An Austin, Texas-based pasture raised egg company is hoping to end the needless deaths of billions of male chicks each year with the help of new technology that uses infrared rays to determine the sex of an egg the day its laid.
The process is called “culling” by the industry and involves either grinding the male chicks while still alive, gassing, or asphyxiating them. The birds are considered useless since they (obviously) can’t lay eggs, are slow-growing, and don’t produce a lot of meat like breeds specifically raised for the broiler industry.
O’Hayer was shocked by what he learned – after all he’s a vegetarian whose company is focused on providing a humane alternative to industrial-scale egg production by ensuring the 100 farms across six states his company works with give their chickens a good life, including fresh pasture, room to roam, and other high welfare standards. He tried various ways to try to save the male chicks, including a plan to send a bunch to Haiti following the devastating 2010 earthquake, but none of these ventures worked. So O’Hayer took another track and turned to science for the answer.
This is a very promising technology that could spare millions of animals from a gruesome fate.
The result is called TeraEgg, a technology that uses a type of infrared light called a terahertz wave that, with the help of a special algorithm, is able to detect biological markers that determine the gender and fertility in the very early stages of the embryo development process. The technology will allow the hatcheries to remove the male and infertile eggs on the day they’re laid, before they go into incubation, so they can instead be used for human consumption, O’Hayer tells Modern Farmer in a phone interview.
“The benefits are wide ranging, from the animal welfare perspective, the hatchery perspective, and the food waste perspective,” O’Hayer says. Vital Farms partnered with Israeli tech company Novatrans to create a subsidiary company called Ovabrite to market the technology, which they hope to have commercially available towards the end of 2017.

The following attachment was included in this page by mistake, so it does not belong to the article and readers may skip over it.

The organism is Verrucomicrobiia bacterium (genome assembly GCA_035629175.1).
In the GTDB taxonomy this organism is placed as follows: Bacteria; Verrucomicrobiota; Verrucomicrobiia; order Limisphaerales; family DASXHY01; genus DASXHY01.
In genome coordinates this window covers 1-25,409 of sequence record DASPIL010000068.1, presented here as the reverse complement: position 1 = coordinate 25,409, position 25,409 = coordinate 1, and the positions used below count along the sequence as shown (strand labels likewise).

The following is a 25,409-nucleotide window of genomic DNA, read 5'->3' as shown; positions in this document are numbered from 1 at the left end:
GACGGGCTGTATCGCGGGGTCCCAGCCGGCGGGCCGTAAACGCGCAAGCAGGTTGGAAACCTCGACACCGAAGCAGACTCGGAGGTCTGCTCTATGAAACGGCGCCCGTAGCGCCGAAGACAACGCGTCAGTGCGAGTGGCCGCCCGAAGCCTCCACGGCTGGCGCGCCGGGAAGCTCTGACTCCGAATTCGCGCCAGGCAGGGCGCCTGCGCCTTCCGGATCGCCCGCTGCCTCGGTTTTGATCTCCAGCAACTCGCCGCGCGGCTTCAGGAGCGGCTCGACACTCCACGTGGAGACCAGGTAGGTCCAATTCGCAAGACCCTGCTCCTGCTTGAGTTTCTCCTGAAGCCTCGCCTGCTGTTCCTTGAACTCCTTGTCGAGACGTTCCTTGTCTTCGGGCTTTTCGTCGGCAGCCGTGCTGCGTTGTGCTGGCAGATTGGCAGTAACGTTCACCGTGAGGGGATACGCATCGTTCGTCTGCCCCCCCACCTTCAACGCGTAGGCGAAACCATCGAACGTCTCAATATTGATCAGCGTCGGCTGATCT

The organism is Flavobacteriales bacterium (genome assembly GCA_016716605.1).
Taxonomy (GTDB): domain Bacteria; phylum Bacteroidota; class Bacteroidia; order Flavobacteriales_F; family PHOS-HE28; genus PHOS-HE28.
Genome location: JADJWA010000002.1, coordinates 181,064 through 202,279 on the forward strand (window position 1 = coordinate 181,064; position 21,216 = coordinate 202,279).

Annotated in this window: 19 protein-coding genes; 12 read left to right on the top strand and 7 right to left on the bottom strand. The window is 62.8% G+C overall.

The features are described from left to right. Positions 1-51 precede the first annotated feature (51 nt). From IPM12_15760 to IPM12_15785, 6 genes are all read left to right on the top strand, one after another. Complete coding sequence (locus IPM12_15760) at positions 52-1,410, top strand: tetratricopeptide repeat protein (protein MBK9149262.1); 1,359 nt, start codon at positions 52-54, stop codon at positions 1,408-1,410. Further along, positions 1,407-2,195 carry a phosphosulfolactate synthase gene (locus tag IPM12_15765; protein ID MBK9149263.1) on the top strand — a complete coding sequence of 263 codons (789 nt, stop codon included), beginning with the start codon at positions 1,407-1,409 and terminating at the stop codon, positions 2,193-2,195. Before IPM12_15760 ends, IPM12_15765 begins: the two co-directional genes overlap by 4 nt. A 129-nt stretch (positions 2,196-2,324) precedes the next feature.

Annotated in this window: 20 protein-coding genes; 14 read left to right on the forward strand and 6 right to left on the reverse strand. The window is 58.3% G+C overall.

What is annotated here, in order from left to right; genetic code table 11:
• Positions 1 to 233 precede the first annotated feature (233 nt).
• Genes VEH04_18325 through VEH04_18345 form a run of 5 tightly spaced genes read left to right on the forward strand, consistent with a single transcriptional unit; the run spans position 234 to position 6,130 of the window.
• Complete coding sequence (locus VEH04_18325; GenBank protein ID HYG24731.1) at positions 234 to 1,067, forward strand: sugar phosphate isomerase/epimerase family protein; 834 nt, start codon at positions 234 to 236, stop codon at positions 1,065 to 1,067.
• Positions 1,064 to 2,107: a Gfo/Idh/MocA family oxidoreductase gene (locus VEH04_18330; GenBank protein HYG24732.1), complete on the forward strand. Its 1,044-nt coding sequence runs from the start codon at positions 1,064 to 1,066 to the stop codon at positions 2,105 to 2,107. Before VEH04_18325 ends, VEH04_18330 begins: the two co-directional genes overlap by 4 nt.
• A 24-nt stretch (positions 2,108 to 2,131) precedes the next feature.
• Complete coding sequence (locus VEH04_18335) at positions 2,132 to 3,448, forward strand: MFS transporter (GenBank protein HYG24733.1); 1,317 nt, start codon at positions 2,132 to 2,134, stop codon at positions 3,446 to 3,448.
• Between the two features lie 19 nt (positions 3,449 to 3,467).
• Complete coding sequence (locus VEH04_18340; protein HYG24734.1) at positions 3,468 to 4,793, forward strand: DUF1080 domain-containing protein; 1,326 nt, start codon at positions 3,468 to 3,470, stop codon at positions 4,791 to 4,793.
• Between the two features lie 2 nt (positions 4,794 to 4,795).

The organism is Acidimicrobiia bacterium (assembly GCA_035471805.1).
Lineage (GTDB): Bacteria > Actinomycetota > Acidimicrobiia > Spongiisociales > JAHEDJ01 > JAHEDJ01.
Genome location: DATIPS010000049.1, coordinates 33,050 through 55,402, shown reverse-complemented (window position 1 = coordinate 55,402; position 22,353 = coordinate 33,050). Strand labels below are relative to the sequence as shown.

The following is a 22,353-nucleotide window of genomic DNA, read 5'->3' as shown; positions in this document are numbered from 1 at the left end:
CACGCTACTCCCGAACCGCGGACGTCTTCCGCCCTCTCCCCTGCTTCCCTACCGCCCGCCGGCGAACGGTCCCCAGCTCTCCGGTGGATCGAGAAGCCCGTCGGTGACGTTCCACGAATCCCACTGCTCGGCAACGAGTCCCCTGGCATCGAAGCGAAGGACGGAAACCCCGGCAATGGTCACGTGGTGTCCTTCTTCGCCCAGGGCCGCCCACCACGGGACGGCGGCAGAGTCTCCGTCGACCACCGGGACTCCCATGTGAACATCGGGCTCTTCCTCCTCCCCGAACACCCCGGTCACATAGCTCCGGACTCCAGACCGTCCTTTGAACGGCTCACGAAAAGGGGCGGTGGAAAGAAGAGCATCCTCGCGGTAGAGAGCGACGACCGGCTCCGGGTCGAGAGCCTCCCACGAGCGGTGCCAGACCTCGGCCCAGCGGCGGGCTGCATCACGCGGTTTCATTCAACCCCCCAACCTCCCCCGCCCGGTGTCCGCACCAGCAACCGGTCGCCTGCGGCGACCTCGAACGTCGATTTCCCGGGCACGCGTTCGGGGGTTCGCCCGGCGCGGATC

While O’Hayer is coming at the problem from an animal welfare perspective, he says there’s also a financial incentive for the hatcheries to embrace the technology; they’re one of the few businesses in the world that throw away 50 percent of what it manufactures, plus spends time and energy producing what they consider a worthless product. Plus, he says, there’s the food waste that comes from throwing away seven billion eggs that could be food.
Paul Shapiro, vice president of policy for the Humane Society of the United States, says they are “rooting for” TeraEgg’s success. “This is a very promising technology that could spare millions of animals from a gruesome fate,” he tells Modern Farmer in an email.
Shapiro points to the 2014 Unilever announcement that it wanted the egg industry to find a solution to the male chick culling problem as helping to “set the path for the innovations we’re now seeing.” Unilever, which owns the Hellmann’s brand, is the largest producer of mayonnaise in the world. In June, United Egg Producers, which represents about 95 percent of all egg farmers in the country, said it would embrace the new technology when it became available and economically feasible with a goal of ending the culling practice by 2020.
TeraEgg isn’t the only technology being developed to stop male chick culling. Egg Farmers of Ontario has been working with Michael Ngadi, a professor of bioresource engineering at McGill University, on an embryo gender-detecting technique and hopes to have a prototype ready by the end of this year. In Germany, there’s a government-funded research project developing another technique. There’s also Project In Ovo, a Dutch startup working on yet another way to detect gender in eggs. O’Hayer says there’s “probably room for everybody” in the market but hopes to get TeraEgg out quickly and into the hands of hatcheries in order to stop the needless killing of billions of chicks.
“Fortunately, we’re all on the same page when it comes to results because everybody wins in this one,” says O’Hayer. “That’s pretty exciting.”